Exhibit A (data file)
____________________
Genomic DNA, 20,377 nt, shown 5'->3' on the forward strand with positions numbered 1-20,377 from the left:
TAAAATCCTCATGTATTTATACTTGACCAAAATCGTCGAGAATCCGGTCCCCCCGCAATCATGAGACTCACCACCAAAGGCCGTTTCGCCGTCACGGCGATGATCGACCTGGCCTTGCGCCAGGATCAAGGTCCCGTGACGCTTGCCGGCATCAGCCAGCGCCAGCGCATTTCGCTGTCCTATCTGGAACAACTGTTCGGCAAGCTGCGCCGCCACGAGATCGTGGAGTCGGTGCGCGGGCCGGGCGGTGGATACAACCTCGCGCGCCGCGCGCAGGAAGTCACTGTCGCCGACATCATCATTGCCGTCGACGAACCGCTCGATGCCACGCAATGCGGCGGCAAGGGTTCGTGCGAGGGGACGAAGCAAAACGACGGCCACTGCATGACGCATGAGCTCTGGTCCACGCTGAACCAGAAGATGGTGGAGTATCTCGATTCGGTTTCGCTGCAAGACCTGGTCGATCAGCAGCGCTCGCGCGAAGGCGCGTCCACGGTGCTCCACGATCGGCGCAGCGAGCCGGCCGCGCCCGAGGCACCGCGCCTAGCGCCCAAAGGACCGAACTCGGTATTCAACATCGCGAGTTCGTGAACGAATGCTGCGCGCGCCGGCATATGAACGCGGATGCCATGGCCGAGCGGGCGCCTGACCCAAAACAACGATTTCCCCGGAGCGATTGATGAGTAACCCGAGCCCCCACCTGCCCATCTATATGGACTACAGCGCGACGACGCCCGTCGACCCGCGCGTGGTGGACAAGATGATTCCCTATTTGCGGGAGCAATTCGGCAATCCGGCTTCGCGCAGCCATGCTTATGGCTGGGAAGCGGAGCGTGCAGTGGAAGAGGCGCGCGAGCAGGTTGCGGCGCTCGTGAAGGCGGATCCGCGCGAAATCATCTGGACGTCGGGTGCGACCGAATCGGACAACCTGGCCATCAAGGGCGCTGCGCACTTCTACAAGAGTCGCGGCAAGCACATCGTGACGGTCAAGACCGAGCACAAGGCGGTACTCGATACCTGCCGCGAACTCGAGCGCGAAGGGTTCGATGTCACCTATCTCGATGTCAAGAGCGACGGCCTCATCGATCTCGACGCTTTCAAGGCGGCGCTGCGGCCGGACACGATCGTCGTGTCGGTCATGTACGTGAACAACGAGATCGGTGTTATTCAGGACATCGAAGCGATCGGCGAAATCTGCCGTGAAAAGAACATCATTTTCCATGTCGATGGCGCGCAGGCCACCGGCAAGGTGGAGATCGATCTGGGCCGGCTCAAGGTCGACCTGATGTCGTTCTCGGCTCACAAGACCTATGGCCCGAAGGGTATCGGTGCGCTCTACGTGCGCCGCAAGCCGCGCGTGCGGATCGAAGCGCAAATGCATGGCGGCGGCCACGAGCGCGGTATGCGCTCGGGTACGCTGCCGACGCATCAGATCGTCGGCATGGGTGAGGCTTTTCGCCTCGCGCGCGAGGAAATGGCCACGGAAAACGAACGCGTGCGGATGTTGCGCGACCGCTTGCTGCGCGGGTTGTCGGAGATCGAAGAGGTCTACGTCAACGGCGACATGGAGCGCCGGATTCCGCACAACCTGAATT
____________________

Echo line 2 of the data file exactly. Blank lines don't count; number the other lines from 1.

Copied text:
TAAAATCCTCATGTATTTATACTTGACCAAAATCGTCGAGAATCCGGTCCCCCCGCAATCATGAGACTCACCACCAAAGGCCGTTTCGCCGTCACGGCGATGATCGACCTGGCCTTGCGCCAGGATCAAGGTCCCGTGACGCTTGCCGGCATCAGCCAGCGCCAGCGCATTTCGCTGTCCTATCTGGAACAACTGTTCGGCAAGCTGCGCCGCCACGAGATCGTGGAGTCGGTGCGCGGGCCGGGCGGTGGATACAACCTCGCGCGCCGCGCGCAGGAAGTCACTGTCGCCGACATCATCATTGCCGTCGACGAACCGCTCGATGCCACGCAATGCGGCGGCAAGGGTTCGTGCGAGGGGACGAAGCAAAACGACGGCCACTGCATGACGCATGAGCTCTGGTCCACGCTGAACCAGAAGATGGTGGAGTATCTCGATTCGGTTTCGCTGCAAGACCTGGTCGATCAGCAGCGCTCGCGCGAAGGCGCGTCCACGGTGCTCCACGATCGGCGCAGCGAGCCGGCCGCGCCCGAGGCACCGCGCCTAGCGCCCAAAGGACCGAACTCGGTATTCAACATCGCGAGTTCGTGAACGAATGCTGCGCGCGCCGGCATATGAACGCGGATGCCATGGCCGAGCGGGCGCCTGACCCAAAACAACGATTTCCCCGGAGCGATTGATGAGTAACCCGAGCCCCCACCTGCCCATCTATATGGACTACAGCGCGACGACGCCCGTCGACCCGCGCGTGGTGGACAAGATGATTCCCTATTTGCGGGAGCAATTCGGCAATCCGGCTTCGCGCAGCCATGCTTATGGCTGGGAAGCGGAGCGTGCAGTGGAAGAGGCGCGCGAGCAGGTTGCGGCGCTCGTGAAGGCGGATCCGCGCGAAATCATCTGGACGTCGGGTGCGACCGAATCGGACAACCTGGCCATCAAGGGCGCTGCGCACTTCTACAAGAGTCGCGGCAAGCACATCGTGACGGTCAAGACCGAGCACAAGGCGGTACTCGATACCTGCCGCGAACTCGAGCGCGAAGGGTTCGATGTCACCTATCTCGATGTCAAGAGCGACGGCCTCATCGATCTCGACGCTTTCAAGGCGGCGCTGCGGCCGGACACGATCGTCGTGTCGGTCATGTACGTGAACAACGAGATCGGTGTTATTCAGGACATCGAAGCGATCGGCGAAATCTGCCGTGAAAAGAACATCATTTTCCATGTCGATGGCGCGCAGGCCACCGGCAAGGTGGAGATCGATCTGGGCCGGCTCAAGGTCGACCTGATGTCGTTCTCGGCTCACAAGACCTATGGCCCGAAGGGTATCGGTGCGCTCTACGTGCGCCGCAAGCCGCGCGTGCGGATCGAAGCGCAAATGCATGGCGGCGGCCACGAGCGCGGTATGCGCTCGGGTACGCTGCCGACGCATCAGATCGTCGGCATGGGTGAGGCTTTTCGCCTCGCGCGCGAGGAAATGGCCACGGAAAACGAACGCGTGCGGATGTTGCGCGACCGCTTGCTGCGCGGGTTGTCGGAGATCGAAGAGGTCTACGTCAACGGCGACATGGAGCGCCGGATTCCGCACAACCTGAATT